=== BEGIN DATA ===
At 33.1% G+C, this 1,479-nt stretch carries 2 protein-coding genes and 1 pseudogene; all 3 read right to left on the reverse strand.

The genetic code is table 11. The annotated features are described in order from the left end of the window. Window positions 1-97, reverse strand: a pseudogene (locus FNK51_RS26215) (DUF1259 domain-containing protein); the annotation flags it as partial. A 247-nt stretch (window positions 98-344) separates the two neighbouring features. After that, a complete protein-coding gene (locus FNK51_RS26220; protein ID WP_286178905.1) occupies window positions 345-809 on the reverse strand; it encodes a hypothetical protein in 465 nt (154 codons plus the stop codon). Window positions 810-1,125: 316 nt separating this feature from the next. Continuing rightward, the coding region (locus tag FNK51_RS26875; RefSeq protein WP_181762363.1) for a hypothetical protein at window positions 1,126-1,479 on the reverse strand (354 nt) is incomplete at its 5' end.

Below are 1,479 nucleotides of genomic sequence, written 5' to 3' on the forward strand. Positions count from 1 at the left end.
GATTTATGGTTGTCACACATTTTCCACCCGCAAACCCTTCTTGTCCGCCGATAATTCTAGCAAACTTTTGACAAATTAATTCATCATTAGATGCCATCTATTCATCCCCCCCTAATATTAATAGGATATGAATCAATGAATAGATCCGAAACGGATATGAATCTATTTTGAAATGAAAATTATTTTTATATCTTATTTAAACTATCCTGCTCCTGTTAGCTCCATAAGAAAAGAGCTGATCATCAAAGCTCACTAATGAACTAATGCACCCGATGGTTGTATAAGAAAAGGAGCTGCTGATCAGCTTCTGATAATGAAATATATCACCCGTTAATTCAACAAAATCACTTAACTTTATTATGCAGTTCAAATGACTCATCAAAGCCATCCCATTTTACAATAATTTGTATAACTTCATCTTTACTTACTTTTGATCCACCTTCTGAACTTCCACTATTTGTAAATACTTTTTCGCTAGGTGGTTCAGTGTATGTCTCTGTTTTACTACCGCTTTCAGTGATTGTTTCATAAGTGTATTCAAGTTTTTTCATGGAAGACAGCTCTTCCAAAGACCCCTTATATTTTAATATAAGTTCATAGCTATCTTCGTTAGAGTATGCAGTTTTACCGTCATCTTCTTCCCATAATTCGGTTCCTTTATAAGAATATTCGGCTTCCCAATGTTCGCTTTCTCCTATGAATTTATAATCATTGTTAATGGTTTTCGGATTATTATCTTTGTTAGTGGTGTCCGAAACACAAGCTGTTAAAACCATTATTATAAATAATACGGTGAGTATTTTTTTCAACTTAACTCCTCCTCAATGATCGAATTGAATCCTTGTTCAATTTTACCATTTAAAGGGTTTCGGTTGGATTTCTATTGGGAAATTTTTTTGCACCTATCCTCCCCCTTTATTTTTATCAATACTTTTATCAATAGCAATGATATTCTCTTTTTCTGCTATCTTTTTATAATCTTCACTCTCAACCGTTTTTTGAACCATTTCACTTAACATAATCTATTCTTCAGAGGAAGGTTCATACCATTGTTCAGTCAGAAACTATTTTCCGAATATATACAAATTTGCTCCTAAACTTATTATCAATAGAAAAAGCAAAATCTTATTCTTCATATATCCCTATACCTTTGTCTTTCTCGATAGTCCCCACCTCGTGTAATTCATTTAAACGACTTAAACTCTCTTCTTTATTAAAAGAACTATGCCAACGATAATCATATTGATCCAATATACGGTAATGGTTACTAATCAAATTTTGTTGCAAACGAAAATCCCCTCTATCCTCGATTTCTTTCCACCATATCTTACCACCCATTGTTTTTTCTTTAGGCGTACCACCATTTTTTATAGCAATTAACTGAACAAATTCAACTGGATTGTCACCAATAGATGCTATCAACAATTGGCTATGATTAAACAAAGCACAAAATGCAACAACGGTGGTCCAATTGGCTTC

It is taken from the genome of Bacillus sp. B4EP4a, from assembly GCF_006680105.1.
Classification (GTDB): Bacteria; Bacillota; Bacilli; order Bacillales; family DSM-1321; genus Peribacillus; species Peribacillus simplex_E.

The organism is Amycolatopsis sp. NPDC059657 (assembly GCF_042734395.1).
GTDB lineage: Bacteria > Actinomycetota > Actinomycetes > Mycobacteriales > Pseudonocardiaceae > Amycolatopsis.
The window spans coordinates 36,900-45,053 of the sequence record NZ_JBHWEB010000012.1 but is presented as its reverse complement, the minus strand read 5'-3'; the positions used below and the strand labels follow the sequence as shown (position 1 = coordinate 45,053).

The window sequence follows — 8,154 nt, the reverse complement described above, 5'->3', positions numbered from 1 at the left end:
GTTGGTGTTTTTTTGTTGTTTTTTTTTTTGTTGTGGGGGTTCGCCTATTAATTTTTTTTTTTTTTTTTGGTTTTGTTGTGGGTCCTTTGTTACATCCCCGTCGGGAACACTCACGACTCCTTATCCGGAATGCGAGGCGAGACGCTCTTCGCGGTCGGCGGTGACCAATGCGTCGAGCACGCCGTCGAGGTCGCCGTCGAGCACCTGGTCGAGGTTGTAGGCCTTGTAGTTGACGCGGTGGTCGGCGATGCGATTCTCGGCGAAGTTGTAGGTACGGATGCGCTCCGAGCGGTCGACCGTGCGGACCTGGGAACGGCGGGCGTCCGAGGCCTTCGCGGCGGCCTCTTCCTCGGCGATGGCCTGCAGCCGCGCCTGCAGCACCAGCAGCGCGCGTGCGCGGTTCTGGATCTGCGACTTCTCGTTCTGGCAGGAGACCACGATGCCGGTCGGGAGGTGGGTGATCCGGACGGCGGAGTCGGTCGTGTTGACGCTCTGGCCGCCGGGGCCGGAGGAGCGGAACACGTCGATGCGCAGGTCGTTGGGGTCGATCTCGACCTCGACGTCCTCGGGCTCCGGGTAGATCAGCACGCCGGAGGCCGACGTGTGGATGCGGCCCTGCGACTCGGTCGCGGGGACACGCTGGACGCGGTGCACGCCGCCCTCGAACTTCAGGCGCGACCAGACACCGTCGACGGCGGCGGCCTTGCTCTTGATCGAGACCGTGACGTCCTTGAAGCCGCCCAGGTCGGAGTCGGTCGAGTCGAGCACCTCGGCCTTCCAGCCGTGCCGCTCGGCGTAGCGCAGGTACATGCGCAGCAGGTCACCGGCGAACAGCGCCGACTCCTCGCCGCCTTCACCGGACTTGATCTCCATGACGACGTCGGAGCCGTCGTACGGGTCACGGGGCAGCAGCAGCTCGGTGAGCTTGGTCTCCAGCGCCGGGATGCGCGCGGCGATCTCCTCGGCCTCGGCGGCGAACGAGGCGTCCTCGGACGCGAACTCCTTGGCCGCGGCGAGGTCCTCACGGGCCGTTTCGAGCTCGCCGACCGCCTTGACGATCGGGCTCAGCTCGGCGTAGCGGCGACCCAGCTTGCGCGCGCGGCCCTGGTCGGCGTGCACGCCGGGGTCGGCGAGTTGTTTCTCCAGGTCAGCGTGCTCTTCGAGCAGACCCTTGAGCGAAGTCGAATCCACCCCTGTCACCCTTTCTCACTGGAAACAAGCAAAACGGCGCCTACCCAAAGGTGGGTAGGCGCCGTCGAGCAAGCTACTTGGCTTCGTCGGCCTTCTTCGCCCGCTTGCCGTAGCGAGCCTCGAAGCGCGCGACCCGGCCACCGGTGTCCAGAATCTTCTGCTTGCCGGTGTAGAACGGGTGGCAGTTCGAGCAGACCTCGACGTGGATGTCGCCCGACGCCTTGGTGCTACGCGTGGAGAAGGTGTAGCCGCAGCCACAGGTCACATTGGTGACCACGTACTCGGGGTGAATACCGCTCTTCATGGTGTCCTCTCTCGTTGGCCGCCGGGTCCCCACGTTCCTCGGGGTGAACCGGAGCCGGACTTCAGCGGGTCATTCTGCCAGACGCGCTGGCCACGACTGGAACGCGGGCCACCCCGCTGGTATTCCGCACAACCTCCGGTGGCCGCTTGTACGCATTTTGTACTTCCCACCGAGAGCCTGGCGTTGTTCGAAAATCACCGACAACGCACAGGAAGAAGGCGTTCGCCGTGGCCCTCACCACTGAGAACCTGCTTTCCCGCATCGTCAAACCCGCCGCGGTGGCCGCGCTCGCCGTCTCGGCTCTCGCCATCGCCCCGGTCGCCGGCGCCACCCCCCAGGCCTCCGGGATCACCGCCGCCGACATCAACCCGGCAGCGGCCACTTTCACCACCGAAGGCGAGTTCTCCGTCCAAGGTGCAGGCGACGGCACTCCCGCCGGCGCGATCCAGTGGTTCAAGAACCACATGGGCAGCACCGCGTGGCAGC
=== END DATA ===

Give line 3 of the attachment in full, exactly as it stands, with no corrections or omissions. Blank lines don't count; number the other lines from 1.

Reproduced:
Below are 1,479 nucleotides of genomic sequence, written 5' to 3' on the forward strand. Positions count from 1 at the left end.